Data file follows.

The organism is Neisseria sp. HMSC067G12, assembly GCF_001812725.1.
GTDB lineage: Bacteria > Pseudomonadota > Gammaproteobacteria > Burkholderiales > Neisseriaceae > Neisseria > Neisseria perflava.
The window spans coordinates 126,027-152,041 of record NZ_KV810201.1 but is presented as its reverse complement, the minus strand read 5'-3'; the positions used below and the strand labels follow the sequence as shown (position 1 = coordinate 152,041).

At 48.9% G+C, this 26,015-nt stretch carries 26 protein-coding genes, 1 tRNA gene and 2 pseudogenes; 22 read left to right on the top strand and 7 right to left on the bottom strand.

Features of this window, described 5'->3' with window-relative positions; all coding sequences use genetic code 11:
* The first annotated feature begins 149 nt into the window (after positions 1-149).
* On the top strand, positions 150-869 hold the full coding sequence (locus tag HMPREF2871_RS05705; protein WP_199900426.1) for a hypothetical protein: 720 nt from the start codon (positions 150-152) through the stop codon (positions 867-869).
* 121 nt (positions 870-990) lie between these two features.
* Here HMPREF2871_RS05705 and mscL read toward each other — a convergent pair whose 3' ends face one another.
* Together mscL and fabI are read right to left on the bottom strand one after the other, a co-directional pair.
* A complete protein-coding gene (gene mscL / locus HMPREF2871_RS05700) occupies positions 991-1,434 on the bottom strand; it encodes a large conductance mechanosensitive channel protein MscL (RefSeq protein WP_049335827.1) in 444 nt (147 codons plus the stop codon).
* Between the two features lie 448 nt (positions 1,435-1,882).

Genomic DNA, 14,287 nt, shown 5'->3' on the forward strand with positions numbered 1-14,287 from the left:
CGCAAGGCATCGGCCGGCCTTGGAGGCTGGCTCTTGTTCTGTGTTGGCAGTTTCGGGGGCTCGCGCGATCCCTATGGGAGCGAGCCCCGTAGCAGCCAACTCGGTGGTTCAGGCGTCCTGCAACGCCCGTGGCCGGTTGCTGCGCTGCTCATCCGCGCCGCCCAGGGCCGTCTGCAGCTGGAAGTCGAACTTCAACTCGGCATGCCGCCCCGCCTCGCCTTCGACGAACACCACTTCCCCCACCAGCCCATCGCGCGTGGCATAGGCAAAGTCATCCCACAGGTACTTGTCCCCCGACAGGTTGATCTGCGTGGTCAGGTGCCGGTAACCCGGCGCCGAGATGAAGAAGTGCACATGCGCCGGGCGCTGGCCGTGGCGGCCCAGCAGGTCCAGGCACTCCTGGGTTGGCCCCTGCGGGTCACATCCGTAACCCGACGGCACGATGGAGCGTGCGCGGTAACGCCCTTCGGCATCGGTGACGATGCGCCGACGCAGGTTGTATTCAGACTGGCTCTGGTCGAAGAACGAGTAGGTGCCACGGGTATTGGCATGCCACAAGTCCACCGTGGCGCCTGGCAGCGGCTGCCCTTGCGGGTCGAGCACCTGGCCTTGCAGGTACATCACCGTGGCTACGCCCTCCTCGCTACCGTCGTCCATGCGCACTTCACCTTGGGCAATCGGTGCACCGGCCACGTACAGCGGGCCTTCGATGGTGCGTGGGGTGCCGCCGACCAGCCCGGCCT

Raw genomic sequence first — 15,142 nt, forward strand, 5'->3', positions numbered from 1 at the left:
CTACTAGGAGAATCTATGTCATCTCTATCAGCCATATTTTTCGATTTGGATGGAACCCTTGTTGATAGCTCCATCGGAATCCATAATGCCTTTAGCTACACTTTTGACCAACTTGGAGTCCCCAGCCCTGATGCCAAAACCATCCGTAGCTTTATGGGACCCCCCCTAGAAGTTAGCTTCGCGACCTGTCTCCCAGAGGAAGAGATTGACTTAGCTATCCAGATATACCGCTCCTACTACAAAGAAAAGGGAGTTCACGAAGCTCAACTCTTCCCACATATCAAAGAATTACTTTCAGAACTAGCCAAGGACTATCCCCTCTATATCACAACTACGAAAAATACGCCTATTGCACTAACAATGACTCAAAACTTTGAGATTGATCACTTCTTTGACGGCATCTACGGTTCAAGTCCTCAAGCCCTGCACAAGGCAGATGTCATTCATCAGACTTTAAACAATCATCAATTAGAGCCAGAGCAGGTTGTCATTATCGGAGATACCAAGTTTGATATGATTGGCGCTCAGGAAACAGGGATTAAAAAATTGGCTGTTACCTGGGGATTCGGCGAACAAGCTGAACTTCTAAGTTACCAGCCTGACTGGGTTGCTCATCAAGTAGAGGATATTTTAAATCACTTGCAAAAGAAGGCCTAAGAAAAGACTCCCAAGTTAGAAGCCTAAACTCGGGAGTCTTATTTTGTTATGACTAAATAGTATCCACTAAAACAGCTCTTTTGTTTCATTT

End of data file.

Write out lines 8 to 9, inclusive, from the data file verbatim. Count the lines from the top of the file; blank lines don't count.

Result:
* 121 nt (positions 870-990) lie between these two features.
* Here HMPREF2871_RS05705 and mscL read toward each other — a convergent pair whose 3' ends face one another.